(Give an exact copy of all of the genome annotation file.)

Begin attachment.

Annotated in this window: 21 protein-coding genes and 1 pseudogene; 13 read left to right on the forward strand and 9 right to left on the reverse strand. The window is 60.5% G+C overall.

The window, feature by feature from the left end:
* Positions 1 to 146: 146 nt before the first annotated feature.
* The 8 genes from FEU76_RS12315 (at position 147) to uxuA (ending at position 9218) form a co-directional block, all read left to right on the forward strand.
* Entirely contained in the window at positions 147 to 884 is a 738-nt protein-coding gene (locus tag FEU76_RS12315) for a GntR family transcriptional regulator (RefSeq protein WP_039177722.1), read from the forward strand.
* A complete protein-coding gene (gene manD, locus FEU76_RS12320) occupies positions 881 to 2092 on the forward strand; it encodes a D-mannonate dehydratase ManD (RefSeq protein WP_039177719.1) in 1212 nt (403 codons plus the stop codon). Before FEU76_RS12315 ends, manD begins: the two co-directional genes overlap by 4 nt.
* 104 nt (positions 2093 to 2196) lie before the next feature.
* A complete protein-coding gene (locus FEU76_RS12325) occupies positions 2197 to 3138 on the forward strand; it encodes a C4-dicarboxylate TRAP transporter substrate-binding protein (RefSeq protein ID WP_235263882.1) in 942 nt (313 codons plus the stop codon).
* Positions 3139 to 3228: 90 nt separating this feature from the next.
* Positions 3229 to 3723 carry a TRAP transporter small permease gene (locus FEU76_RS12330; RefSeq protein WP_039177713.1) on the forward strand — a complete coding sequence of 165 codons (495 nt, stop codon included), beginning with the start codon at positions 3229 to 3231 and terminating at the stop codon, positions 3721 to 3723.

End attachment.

Annotated in this window: 21 protein-coding genes and 1 pseudogene; 13 read left to right on the forward strand and 9 right to left on the reverse strand. The window is 60.5% G+C overall.

The window, feature by feature from the left end:
* Positions 1 to 146: 146 nt before the first annotated feature.
* The 8 genes from FEU76_RS12315 (at position 147) to uxuA (ending at position 9218) form a co-directional block, all read left to right on the forward strand.
* Entirely contained in the window at positions 147 to 884 is a 738-nt protein-coding gene (locus tag FEU76_RS12315) for a GntR family transcriptional regulator (RefSeq protein WP_039177722.1), read from the forward strand.
* A complete protein-coding gene (gene manD, locus FEU76_RS12320) occupies positions 881 to 2092 on the forward strand; it encodes a D-mannonate dehydratase ManD (RefSeq protein WP_039177719.1) in 1212 nt (403 codons plus the stop codon). Before FEU76_RS12315 ends, manD begins: the two co-directional genes overlap by 4 nt.
* 104 nt (positions 2093 to 2196) lie before the next feature.
* A complete protein-coding gene (locus FEU76_RS12325) occupies positions 2197 to 3138 on the forward strand; it encodes a C4-dicarboxylate TRAP transporter substrate-binding protein (RefSeq protein ID WP_235263882.1) in 942 nt (313 codons plus the stop codon).
* Positions 3139 to 3228: 90 nt separating this feature from the next.
* Positions 3229 to 3723 carry a TRAP transporter small permease gene (locus FEU76_RS12330; RefSeq protein WP_039177713.1) on the forward strand — a complete coding sequence of 165 codons (495 nt, stop codon included), beginning with the start codon at positions 3229 to 3231 and terminating at the stop codon, positions 3721 to 3723.